cornish rebellion

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  • Cornish (1497)
    • Caused by H.VII's need for money and the heavy taxation demands he made
    • Had an impact on the way H.VII responded to other threats.
    • Parliament had granted money to fight Warbeck. Cornish refused to pay the tax, as it had nothing to do with them as the threat was coming from the North (Scots)
      • This suggests that not all areas of the kingdom were absorbed into the nation
    • This rebellion had an added layer of severity due to the fact it overlapped with the Warbeck rebellion.
    • The rebels left Bodmin in May 1497 in an orderly fashion, ready to present their grievances to H.VII
    • The rebels marched through Cornwall (gaining support from members of the clergy + gentry + further support in Somerset
    • Cross section of society = grievances cut across class barriers. (gained the support of the poor L.Audley
    • Upon reaching Guildford= 15,000. This combined with the threat of Warbeck= serious threat to H.VII. They also had been able to march so far without being challenged.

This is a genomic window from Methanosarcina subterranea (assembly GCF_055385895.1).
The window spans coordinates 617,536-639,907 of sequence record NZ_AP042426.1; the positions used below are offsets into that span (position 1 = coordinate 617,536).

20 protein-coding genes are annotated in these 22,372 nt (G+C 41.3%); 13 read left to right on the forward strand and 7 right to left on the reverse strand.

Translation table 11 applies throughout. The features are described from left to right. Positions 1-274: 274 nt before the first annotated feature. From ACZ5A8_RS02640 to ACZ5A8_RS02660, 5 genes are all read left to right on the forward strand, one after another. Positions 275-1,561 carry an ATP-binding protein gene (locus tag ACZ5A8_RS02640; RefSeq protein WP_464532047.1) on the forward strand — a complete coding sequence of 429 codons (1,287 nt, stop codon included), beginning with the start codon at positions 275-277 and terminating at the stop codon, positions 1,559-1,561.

• However the closer they got to LDN, the more their numbers began to decrease perhaps due to fears of royal opps or being so far from home
    • Remaining rebels made their way to Blackheath + made it clear that their complaints were with the "evil councillors" a theme that would be echoed throughout the Tudor reign
      • Morton and Bray were blamed for "excessive financial demands"
    • H.VII assembled a force of 25,000 men + around 1,000 rebels were killed while the rest fled in panic. 2 local leaders and L.Audley = executed.
    • The rebels had only been able to get so far due to H.VII being more concerned with Warbeck, due to his links with the Yorkist challenge.
      • Shows that areas of the kingdowm weren't willing to fund a campaign that sought to defend the Tudor monarchy
    • Could be a protest against local gvt officials who were failing in their admin duties. The severity of H.VII's response shows how much of a threat the rebellion was (leaders were executed, those involved were heavily fined)
    • H.VII only commanded limited loyalty, these who didn't support the rebellion didn't necessarily support H.VII.

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